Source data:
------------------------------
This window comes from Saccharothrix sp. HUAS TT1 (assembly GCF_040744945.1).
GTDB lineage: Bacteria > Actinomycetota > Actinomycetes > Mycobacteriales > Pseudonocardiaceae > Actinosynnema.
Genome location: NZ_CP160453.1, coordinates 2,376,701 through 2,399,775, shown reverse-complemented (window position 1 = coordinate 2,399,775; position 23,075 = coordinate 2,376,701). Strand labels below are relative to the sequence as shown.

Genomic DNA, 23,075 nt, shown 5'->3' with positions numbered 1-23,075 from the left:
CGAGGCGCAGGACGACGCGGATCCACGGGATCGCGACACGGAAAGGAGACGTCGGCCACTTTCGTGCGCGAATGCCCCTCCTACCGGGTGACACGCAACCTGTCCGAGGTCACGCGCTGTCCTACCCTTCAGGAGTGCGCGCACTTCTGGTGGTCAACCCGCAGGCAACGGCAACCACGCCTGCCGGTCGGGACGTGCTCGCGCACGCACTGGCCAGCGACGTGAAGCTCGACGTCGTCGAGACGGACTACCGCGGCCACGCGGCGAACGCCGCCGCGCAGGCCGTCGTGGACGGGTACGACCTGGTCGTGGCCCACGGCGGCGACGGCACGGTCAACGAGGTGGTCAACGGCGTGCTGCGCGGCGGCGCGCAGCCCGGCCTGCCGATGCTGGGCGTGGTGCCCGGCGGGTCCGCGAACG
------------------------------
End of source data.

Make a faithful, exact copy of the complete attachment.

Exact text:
This window comes from Saccharothrix sp. HUAS TT1 (assembly GCF_040744945.1).
GTDB lineage: Bacteria > Actinomycetota > Actinomycetes > Mycobacteriales > Pseudonocardiaceae > Actinosynnema.
Genome location: NZ_CP160453.1, coordinates 2,376,701 through 2,399,775, shown reverse-complemented (window position 1 = coordinate 2,399,775; position 23,075 = coordinate 2,376,701). Strand labels below are relative to the sequence as shown.

Genomic DNA, 23,075 nt, shown 5'->3' with positions numbered 1-23,075 from the left:
CGAGGCGCAGGACGACGCGGATCCACGGGATCGCGACACGGAAAGGAGACGTCGGCCACTTTCGTGCGCGAATGCCCCTCCTACCGGGTGACACGCAACCTGTCCGAGGTCACGCGCTGTCCTACCCTTCAGGAGTGCGCGCACTTCTGGTGGTCAACCCGCAGGCAACGGCAACCACGCCTGCCGGTCGGGACGTGCTCGCGCACGCACTGGCCAGCGACGTGAAGCTCGACGTCGTCGAGACGGACTACCGCGGCCACGCGGCGAACGCCGCCGCGCAGGCCGTCGTGGACGGGTACGACCTGGTCGTGGCCCACGGCGGCGACGGCACGGTCAACGAGGTGGTCAACGGCGTGCTGCGCGGCGGCGCGCAGCCCGGCCTGCCGATGCTGGGCGTGGTGCCCGGCGGGTCCGCGAACG